Denise B. Dailey

Listening to Pakistan

Pakistan stands front and center in current geopolitical intrigue and looms as a powder keg in U.S. relations in Asia and the Middle East – but unfortunately, the average American knows little about what makes Pakistan “tick.” Now we have an important new window from a female perspective on this mysterious, pivotal culture.

Readers agree that Denise B. Dailey’s LISTENING TO PAKISTAN: A Woman’s Voice in a Veiled Land (Inkslingers Press, 2012) is a major contribution by an objective Western observer to our understanding of complex Pakistan. Soon after publication the e-book rose to # 1 bestseller ranking for Amazon Pakistan travel books, top-ten Amazon Kindle rankings in women’s studies and Asia travel – and multiple five-star reader ratings.

LISTENING TO PAKISTAN: A Woman's Voice in a Veiled Land by Denise B. Dailey is an analytical travel journal in the tradition of Alexis de Tocqueville – an account that brings the author’s rich background to bear in interpreting a volatile nation that will almost certainly continue to be a decisive geopolitical player in years to come.

LISTENING TO PAKISTAN: A Woman's Voice in a Veiled Land by Denise B. DaileyShortly after publication, Dailey's account rose to the #1 bestseller position for all Amazon books on travel in Pakistan and also reached bestseller status among e-books on women's studies and travel in Asia.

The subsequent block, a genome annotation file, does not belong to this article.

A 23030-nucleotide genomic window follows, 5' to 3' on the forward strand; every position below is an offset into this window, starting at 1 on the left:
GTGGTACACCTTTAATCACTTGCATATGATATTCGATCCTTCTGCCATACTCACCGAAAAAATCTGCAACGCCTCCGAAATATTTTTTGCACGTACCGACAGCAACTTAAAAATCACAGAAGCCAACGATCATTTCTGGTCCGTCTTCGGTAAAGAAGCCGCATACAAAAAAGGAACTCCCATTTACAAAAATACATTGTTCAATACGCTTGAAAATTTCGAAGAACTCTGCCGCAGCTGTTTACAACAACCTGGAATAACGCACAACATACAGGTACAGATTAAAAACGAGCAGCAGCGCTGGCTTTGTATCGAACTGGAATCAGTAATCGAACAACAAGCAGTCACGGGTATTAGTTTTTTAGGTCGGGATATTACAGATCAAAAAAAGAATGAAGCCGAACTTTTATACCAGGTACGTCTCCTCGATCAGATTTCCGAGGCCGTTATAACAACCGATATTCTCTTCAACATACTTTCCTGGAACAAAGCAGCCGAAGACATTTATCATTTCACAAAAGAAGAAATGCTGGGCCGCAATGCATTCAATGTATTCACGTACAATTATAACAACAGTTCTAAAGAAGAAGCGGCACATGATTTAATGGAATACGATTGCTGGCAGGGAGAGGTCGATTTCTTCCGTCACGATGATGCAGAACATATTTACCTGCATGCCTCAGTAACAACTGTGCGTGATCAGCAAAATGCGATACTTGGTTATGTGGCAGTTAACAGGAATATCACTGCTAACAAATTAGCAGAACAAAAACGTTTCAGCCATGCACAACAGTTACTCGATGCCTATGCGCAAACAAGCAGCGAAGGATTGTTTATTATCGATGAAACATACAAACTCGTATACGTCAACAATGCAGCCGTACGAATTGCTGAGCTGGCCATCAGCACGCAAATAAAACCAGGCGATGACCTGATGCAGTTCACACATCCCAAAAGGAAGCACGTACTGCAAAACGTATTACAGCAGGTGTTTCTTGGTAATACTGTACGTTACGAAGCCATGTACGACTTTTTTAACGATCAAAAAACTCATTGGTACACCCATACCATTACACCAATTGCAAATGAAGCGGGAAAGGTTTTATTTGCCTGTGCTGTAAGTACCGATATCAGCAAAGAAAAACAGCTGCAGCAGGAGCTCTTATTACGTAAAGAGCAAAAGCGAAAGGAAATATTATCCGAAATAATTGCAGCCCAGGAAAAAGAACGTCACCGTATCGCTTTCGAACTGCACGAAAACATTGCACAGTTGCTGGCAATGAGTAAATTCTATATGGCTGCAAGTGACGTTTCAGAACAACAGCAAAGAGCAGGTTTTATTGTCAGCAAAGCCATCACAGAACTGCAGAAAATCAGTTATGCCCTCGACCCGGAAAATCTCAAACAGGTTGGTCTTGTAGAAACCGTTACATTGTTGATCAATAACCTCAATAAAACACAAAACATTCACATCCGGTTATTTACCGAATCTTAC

Far from being a detached report about a faraway place, LISTENING TO PAKISTAN will make you a vicarious participant in Denise’s narrative as you witness a funeral cortege in a mountainous village, sing at a tribal polo match, enter philosophic musings with a tailor in his shop in far-off Skardu, discuss litotes with a desk clerk, puff round mountain passes at 15,000 feet, and understand firsthand what an earthquake recovery site entails. You’ll ride with her on the famed Karakoram Highway, grasping your seat as you skid along loose rocks and stare incredulously into craggy canyons and raging rivers hundreds of feet below.

You’ll join Denise in approaching wary border guards at the Khyber Pass – and in heeding a warning that your tall husband may be mistaken for Osama bin Laden. In rich language, Denise will share with you her tastes for local cuisine, Gandharan art and archeology, and in ethnic dress. Her arresting photographs of the people and places that populate her narrative complete her picture of remote Pakistan.